FIA president Jean Todt says Formula 1 is currently working on a “standard” calendar for the 2021 season, but must remain flexible for future impacts of the COVID-19 pandemic.
F1 was forced to switch to a heavily-revised schedule for 2020 after the global pandemic forced more than half of the planned events to be cancelled.
The current 13-race schedule included multiple rounds at the Red Bull Ring and Silverstone, and also features tracks that were not initially on the 2020 calendar, which originally had 22 events planned.
Further events in Bahrain and Abu Dhabi are set to be added, taking the calendar to either 16 or 17 rounds.
F1 would traditionally already have much of its schedule in place for next year by this point of the year, but faces challenges in making plans for 2021 due to the ongoing COVID-19 pandemic and varying situations from country to country.
Speaking to select media including Autosport at the British Grand Prix, Todt said the FIA was working with F1 on next year’s schedule and that he anticipated a “standard” calendar to begin with, but stressed the need for flexibility in planning.
“There is a reciprocation of the role between Formula 1 and the FIA, the commercial rights holder and the regulator and legislator,” Todt said.
“For the promoter, it’s working on the calendar which is then submitted to the FIA.
“So far, the promoter is working on, I would say, a standard calendar – but knowing that we don’t know if a standard calendar could work.
“It’s very much dependent on member states’ positions.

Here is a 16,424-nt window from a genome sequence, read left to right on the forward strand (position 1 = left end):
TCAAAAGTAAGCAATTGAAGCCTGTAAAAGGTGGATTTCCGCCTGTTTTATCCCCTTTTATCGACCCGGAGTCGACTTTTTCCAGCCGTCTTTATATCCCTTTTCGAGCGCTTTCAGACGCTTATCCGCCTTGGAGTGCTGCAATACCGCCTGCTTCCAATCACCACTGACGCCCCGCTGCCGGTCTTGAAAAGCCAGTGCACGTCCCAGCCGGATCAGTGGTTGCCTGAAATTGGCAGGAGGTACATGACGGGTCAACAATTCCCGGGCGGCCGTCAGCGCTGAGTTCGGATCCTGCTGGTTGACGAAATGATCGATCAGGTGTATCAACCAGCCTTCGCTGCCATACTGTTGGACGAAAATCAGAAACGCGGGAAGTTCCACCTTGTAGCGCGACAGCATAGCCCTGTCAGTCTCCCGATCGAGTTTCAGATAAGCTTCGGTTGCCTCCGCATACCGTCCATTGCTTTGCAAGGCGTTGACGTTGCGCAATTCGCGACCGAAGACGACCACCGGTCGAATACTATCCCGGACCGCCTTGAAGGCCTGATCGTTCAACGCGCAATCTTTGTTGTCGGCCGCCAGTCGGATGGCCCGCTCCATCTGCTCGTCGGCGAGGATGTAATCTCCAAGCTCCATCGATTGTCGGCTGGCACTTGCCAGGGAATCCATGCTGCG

“You may have one event in the calendar, but you may have the country who consider no sporting events can be hosted, or can consider quarantine will be obliged if you arrive in a country, or if you come back to a country.
“Clearly, I’m convinced that the ’21 championship, and I mean more globally than Formula 1, will be able to be creative and flexible, because unfortunately, but that’s my belief, we will not be over with the [pandemic].”
F1 was able to create a more European-based calendar for 2021 thanks to the availability of Grade 1 circuits such as Mugello, Algarve and the Nurburgring.
Todt said that while getting back-up events in place for next year’s calendar would be a responsibility for F1, he was happy with the number of Grade 1 tracks that could step in if required.
“I’m sure again that it’s the responsibility of the CRH [to find back-up events], but of course as much as we can collaborate, we do it,” Todt said.
“Something is sure, F1 has to be hosted at a Grade 1 circuit. It does quite limit where you can go.
“Saying that, it’s quite pleasing, because when you see the list of Grade 1 circuits, there are quite a lot where no motor racing has ever been organised.
“That kind of research needs to be done again upon the situation which will occur. At the moment, the work is on establishing a standard calendar.”
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